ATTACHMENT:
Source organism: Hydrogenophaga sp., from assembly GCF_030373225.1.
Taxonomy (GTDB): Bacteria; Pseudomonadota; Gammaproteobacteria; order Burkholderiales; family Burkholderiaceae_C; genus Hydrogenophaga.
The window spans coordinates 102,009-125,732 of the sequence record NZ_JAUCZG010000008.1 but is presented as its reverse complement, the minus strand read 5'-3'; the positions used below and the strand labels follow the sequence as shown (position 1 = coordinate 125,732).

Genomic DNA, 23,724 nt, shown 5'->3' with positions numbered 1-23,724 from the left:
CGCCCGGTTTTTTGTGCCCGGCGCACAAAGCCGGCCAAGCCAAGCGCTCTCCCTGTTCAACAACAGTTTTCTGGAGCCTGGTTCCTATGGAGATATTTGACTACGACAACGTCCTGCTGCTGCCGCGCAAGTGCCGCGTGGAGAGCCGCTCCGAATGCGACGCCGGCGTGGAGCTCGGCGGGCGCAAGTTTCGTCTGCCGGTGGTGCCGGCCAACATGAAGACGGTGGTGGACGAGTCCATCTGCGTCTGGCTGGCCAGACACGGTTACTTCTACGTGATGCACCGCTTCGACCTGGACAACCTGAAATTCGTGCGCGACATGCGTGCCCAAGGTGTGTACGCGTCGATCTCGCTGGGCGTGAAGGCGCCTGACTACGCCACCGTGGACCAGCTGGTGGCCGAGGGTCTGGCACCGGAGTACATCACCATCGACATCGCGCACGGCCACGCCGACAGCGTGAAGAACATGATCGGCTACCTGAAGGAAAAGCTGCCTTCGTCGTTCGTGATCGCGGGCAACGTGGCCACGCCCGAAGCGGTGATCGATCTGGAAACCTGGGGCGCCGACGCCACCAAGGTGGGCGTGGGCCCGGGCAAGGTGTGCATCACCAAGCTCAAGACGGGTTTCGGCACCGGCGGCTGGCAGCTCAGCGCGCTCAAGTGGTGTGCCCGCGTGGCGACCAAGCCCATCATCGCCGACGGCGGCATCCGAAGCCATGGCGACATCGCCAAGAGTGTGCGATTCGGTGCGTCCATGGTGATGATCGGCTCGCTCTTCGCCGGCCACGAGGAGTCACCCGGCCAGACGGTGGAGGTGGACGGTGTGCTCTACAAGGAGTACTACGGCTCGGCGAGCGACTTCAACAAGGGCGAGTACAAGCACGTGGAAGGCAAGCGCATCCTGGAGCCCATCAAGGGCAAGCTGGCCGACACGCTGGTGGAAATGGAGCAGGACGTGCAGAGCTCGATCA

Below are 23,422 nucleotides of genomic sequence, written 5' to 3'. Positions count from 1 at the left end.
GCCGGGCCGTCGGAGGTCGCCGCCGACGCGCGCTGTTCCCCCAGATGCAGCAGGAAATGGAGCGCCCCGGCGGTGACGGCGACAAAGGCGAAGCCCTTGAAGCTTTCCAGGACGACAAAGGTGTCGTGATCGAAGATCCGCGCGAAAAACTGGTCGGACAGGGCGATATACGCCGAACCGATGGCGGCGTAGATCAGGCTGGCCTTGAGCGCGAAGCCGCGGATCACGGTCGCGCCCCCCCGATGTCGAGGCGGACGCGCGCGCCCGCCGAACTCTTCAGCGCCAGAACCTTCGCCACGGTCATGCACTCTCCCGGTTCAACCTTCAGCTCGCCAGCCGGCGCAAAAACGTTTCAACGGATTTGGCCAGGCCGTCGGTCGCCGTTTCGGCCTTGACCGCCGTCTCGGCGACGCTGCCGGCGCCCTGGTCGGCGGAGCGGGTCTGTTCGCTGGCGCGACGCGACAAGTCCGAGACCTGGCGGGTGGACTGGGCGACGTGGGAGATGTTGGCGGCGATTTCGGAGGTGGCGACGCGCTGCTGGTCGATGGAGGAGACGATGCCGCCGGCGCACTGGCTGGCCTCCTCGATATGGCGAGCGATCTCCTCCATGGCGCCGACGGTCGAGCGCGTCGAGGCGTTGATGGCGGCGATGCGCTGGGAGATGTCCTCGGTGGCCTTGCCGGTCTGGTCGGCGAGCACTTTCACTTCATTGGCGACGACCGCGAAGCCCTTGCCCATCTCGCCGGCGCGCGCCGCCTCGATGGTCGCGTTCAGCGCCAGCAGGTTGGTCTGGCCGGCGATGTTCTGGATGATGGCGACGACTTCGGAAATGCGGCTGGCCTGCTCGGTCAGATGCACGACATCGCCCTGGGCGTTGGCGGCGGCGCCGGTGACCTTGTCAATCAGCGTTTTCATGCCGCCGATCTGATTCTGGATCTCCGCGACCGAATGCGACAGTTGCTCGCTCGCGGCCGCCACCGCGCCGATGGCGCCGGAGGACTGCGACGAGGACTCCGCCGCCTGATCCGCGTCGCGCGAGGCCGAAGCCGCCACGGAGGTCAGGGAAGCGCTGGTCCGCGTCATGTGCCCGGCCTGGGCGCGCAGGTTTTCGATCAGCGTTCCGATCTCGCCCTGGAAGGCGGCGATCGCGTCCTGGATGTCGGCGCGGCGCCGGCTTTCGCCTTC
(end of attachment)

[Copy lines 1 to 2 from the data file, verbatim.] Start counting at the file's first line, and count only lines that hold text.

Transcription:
Source organism: Hydrogenophaga sp., from assembly GCF_030373225.1.
Taxonomy (GTDB): Bacteria; Pseudomonadota; Gammaproteobacteria; order Burkholderiales; family Burkholderiaceae_C; genus Hydrogenophaga.